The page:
Esports Orgs are Exploitative (The Brand of Team vs. Brand of You)

A good esports org will support your own personal brand development. Your success is their success. The struggle here - and this will be true throughout life in any job you work - is the feeling of your own hard work going to profit a brand that is not owned by you.

The Brand of You is the most important part here. People want to know YOU, all your quirks and personality traits, hobbies, what you had for breakfast. That is what you're selling, what will bring you followers, and what will stick with you throughout your entire life, no matter what org you're a part of.

It may seem like with all these direct platforms it's easy to go it alone. You may feel you don't need all the structure an org can bring for you, helping you with your mental game, with the financial costs of developing your brand in this space, and with the social boost that comes with affiliating. It's true some people can make it on their own, but there is nothing wrong with affiliating with an org you believe in either. You'll no doubt meet some great friends along the way and enjoy the ride together. If you find an org that's really willing to invest in you, and if you invest back into that org, a positive growth trend can form, the brands feeding off the strength of each other.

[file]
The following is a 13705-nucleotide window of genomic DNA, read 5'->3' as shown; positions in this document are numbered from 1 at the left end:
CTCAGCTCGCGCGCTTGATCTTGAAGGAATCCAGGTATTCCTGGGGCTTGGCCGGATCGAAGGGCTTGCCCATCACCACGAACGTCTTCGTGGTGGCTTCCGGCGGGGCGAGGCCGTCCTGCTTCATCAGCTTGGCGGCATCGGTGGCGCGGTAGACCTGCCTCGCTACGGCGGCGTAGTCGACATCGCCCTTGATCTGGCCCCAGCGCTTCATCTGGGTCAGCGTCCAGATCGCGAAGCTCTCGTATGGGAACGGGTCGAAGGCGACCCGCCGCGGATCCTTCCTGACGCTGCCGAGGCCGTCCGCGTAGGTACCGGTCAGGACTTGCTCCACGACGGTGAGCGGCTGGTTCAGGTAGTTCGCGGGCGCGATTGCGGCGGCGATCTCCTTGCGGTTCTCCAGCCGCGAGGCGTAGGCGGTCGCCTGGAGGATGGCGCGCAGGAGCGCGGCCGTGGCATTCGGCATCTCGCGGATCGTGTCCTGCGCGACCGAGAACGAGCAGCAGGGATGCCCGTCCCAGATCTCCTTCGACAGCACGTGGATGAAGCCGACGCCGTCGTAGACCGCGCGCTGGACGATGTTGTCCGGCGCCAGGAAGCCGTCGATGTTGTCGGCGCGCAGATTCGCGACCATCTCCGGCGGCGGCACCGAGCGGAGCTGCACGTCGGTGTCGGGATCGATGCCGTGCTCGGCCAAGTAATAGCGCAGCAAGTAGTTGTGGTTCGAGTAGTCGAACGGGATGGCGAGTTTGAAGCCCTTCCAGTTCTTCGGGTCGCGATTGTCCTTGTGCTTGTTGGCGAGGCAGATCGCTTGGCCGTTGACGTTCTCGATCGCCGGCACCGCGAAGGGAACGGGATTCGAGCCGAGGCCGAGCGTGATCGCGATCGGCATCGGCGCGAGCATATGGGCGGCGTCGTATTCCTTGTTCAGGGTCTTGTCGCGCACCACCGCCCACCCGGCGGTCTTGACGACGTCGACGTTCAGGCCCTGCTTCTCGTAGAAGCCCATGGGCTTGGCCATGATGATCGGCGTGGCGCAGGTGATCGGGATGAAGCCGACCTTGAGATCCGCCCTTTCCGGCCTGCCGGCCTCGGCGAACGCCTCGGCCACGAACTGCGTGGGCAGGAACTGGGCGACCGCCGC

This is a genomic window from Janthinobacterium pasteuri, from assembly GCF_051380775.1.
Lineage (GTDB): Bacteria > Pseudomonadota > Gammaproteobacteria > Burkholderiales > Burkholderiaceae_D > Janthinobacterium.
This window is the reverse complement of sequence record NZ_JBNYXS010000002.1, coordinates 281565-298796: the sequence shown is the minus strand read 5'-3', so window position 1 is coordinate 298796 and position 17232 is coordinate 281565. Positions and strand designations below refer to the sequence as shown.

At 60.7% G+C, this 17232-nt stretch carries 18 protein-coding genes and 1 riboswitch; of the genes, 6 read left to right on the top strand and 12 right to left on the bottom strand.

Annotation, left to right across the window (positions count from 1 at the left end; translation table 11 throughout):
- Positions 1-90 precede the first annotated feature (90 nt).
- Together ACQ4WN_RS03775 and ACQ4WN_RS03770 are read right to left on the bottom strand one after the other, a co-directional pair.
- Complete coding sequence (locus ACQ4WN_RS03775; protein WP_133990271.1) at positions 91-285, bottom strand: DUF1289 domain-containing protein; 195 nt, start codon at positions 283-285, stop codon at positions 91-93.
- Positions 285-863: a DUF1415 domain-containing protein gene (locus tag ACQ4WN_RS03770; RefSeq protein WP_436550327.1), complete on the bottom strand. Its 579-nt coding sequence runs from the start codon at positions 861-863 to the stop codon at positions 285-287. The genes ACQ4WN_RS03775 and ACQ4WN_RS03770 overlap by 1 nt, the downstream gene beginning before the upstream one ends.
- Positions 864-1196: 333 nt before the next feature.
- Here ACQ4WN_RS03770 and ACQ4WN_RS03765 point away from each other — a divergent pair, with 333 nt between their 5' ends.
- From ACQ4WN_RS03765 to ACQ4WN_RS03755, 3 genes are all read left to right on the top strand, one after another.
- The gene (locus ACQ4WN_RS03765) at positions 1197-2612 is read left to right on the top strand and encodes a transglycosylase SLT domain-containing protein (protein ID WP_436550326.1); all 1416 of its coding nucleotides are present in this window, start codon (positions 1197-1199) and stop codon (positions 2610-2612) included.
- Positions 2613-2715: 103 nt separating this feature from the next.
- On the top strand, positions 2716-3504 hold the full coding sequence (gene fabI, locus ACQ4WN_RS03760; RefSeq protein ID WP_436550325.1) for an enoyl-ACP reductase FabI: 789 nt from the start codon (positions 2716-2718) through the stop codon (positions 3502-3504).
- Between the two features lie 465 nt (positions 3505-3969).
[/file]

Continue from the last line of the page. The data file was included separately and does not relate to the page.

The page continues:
Esports Orgs are Greedy/Profit Focused

Often the path to growth in esports involves competing in increasingly difficult arenas to improve yourselves as players. There are plenty of brands who have made it big, or have invested huge amounts in infrastructure in the hopes of achieving that. But most brands that are growing are not making money.

Certainly with the brand we've started here in Rome, we realize we need to get players out to larger events to get them the experience they need to grow. If we wrap up a $3,000 sponsorship package to Evo Las Vegas and send our best Smash player, we do it knowing this is a really expensive learning experience. Smash college tuition if you will. That player is going to come back much stronger, and hopefully what they've learned is shared with the greater community through continued play, and in that way the local community grows and benefits from the experience. But we have no allusions that the player we send will come anywhere near top-16 in such a major event without first paying their dues, usually through multiple trips. Many players have been farming these major tournaments for years and are greatly experienced, so it's rare when you see someone come out of nowhere. Most everyone has to pay their dues and make the slow grind to the top. The Kyle Geirsdorf ($3 Million Fortnite World Cup Winner) overnight success stories are the rare exceptions; success often takes a lot more time, travel, and costs.